Turkey: HDP accuses Ankara of witch-hunting ahead of referendum
Figen Yuksekdag of the People’s Democratic Party (HDP) has lost her parliamentary seat after being convicted on terrorism charges but the party claims that the trial was politically motivated and the revocation of her seat was “unconstitutional.”
She is HDP’s co-leader and among the party’s 29 MPs who were arrested in November 2015 over allegations related to terrorism following the lifting of their parliamentary immunity in March.
The ruling Justice and Development (AK) considers the HDP as close to the Kurdistan Workers’ Party (PKK).
HDP claims that the revocation of Yuksekdag is geared towards giving “the government’s political decision the appearance of legality” while its deputy parliamentary group leader Ahmet Yildirim considered the sentencing as “void” saying “the ruling of a power hiding behind terrorists cannot be the ruling of the judiciary.”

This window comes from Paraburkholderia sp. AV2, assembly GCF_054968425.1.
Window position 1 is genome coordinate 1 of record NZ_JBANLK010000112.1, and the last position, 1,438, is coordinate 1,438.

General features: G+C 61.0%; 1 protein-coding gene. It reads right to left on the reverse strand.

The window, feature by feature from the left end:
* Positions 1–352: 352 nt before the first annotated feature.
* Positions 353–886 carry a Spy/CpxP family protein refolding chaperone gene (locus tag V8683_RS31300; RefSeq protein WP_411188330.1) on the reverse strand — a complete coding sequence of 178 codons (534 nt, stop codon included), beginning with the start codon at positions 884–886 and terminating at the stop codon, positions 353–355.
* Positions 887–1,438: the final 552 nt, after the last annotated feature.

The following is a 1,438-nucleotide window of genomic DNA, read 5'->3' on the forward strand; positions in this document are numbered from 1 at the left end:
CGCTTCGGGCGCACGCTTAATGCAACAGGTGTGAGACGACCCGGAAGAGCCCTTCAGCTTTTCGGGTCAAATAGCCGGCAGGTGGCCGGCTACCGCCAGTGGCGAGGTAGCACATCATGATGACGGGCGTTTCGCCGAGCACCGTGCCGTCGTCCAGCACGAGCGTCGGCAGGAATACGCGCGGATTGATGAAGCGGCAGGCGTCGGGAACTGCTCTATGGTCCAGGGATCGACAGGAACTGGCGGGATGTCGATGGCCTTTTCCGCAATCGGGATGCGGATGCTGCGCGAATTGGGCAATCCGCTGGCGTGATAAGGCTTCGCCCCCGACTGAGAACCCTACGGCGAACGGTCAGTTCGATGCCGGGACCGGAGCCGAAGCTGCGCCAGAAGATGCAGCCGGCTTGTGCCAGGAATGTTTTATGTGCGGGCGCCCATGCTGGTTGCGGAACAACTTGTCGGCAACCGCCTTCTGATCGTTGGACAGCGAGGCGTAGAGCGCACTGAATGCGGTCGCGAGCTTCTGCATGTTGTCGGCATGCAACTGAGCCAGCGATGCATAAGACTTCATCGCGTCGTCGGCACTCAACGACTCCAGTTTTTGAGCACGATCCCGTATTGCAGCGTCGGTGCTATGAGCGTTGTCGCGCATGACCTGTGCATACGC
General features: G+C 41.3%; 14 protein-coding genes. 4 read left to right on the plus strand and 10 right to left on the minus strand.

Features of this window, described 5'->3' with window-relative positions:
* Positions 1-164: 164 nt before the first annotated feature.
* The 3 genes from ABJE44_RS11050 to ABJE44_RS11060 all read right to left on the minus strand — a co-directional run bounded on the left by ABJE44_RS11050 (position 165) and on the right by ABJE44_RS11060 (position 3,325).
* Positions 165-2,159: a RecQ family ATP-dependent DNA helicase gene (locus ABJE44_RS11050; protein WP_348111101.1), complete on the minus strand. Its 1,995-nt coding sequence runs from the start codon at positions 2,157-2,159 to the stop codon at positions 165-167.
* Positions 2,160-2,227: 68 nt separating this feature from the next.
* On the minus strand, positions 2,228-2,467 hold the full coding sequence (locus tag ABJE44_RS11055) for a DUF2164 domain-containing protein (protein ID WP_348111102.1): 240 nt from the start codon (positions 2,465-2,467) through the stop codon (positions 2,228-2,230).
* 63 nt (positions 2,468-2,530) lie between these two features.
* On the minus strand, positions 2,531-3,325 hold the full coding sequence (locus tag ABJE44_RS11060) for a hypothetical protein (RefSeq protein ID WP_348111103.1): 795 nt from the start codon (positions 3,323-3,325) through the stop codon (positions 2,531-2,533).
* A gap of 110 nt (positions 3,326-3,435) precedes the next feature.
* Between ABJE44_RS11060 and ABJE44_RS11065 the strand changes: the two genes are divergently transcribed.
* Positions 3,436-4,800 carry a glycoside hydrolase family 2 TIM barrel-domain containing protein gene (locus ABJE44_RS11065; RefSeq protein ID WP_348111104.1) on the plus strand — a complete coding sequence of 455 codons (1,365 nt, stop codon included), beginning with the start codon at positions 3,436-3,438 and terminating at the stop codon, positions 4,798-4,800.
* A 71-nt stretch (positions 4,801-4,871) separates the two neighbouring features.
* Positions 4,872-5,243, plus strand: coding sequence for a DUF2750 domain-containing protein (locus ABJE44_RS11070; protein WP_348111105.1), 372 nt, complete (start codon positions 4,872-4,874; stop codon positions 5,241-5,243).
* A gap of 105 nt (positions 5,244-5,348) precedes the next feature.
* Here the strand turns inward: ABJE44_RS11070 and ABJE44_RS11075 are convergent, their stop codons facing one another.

Critics claim that Erdogan is using the euphoria surrounding the failed July 2016 coup d’état to clampdown on opposition groups ahead of the crucial constitutional referendum slated for April 16. Despite losing a seat, HDP continues to be the third-largest party in the parliament with 58 seats. It could however lose more because only 15 of the 29 arrested have been released while the others await trial.
Prosecutors are charging the elected officials with terrorist offences, and being linked to the PKK.
The outcome of the trials could further intensify the political climate in the country. The parliament’s Deputy Chief Ayse Nur Bahcekapali has warned that convicted MPs will lose their seat automatically in accordance with the constitution.
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